However, in Virginia, if a prospective home purchaser discovers information alerting him to a potential problem, that person is charged with knowledge he would have found had he diligently pursued the inquiry. That rule was highlighted in an unpublished opinion released by the Virginia Supreme Court. This blog post reviews the facts of that case and the lessons to learn for real estate sellers and buyers.

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My Commercial Tenant is gone . . . should I re-enter the Property?

October 30, 2014 on 1:10 pm | In Business Law, Business Planning, John Tarley, Land Use Planning, Real Estate Litigation, Real Estate Strategies, State & Federal Litigation | No Comments

Sometimes commercial tenants, unable to stay current with their lease obligations, decide to close up shop and abandon their leased premises. In those circumstances, commercial landlords need to know their options. This blog post discusses a commercial landlord’s options when a commercial tenant abandons its lease.

MC900185910

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HOAs – What are your Governing Documents?

October 30, 2014 on 1:10 pm | In Common Interest Community, Contributors, General Interest, HOA, HOA litigation, Susan B. Tarley | No Comments


It’s the beginning of a new year so let’s start with some basic nuts and bolts information regarding homeowners associations. We’ll begin this series of blog articles with a discussion of the phrase “Governing Documents” which is used by board members, managers and homeowners.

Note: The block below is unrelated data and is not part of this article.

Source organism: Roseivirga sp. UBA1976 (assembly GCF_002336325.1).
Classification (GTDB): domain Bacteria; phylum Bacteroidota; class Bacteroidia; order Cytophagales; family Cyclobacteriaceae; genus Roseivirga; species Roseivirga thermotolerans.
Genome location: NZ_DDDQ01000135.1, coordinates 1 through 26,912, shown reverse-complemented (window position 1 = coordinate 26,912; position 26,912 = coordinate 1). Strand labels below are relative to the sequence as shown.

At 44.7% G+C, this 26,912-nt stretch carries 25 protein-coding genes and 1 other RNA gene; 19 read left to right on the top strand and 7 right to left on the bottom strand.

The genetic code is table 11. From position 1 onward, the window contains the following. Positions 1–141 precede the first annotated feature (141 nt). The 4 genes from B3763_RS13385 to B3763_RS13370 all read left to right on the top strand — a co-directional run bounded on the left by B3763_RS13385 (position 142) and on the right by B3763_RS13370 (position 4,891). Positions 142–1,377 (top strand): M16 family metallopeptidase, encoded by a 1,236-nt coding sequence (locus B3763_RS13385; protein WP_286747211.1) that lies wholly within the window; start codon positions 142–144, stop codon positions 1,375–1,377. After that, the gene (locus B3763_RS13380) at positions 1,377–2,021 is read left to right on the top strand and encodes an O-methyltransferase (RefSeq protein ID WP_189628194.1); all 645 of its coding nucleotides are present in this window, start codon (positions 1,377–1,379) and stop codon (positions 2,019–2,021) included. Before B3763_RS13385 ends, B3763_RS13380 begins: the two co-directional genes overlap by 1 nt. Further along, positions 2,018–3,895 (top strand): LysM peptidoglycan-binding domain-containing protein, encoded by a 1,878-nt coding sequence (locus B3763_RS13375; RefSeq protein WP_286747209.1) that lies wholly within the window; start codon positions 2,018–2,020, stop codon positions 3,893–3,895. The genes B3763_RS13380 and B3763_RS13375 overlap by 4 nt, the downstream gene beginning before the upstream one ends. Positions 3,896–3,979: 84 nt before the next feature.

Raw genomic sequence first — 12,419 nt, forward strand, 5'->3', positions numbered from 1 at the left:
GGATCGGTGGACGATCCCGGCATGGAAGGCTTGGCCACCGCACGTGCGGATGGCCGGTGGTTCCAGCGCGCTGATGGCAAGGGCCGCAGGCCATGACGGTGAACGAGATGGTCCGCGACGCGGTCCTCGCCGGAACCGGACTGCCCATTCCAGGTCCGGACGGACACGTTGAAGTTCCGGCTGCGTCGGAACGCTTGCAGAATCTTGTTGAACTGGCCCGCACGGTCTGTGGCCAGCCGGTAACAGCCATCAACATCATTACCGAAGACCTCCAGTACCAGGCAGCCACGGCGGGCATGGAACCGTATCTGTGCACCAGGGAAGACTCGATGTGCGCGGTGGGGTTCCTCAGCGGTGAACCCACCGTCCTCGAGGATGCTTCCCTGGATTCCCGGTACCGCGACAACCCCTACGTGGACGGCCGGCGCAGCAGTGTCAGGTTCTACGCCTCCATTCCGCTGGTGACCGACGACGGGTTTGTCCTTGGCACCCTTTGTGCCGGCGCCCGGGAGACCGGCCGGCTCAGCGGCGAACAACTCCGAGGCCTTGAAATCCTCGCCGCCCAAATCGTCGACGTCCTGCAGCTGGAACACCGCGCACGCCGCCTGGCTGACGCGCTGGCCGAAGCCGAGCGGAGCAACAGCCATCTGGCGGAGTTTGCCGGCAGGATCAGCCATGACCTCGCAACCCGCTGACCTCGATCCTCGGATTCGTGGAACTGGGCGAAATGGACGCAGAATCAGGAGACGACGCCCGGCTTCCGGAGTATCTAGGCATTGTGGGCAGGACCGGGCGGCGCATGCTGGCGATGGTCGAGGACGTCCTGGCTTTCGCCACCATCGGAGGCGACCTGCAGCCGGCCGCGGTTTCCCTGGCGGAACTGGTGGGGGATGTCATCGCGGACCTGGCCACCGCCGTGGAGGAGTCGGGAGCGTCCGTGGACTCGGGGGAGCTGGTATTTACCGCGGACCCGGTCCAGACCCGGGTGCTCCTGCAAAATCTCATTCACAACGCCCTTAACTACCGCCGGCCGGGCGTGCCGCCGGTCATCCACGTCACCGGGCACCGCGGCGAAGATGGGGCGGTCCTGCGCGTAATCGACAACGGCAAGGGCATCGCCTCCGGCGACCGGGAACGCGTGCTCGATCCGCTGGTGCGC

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Benefits of HOAs Part 3: The Importance of Assessments to your Community

October 30, 2014 on 1:10 pm | In Common Interest Community, HOA, HOA litigation, Jason Howell, John Tarley, Real Estate Litigation, Susan B. Tarley, Unit Owners Association | No Comments

To many homeowners, the assessments they pay to their homeowners or condominium association are just one more bill each month. Too often, owners don’t realize the benefits they get in exchange for these assessments. Some owners even go so far as to stop paying their assessments. A careful review of your association’s budget would show that the benefits for owners that come from their assessment payments far surpass the cost of the assessment. But when an owner chooses not to pay, everyone in the community bears the consequences.

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HOAs and a Reserve Study…it’s the law! (Part 1 of a 3 part series on Reserves)

October 30, 2014 on 1:10 pm | In Common Interest Community, HOA, Susan B. Tarley | No Comments

Yes, Virginia, property owners’ associations and condominium associations are required to have a reserve study.  At least once every five years an association must obtain a study to determine the necessity and amount of reserves (i.e. financial savings) required to repair, replace and restore capital components.  Capital components are those items, regardless of whether they are part of the common area or common elements, for which a) the association has an obligation to repair, replace or restore, and for which b) the board or executive organ determines that funding is necessary.

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Three Factors An HOA Should Consider When Hiring An Attorney

October 30, 2014 on 1:10 pm | In Common Interest Community, HOA, HOA litigation, Susan B. Tarley, Unit Owners Association | No Comments

Selecting an attorney is one of the more significant decisions made by the board of directors for a community association. Often times, the association makes its decision based upon price alone. Although “price” is a valid factor to consider, there are other important factors the board should review during its selection process. This article addresses three of the major considerations.

First, the board should determine the prospective attorney’s experience level in the representation of community associations. Attorneys for common interest communities are similar to the general counsel in major corporations because of the wide range of issues that arise. Extensive experience in many of the possible legal issues facing community associations should be a prerequisite.

Tarley Robinson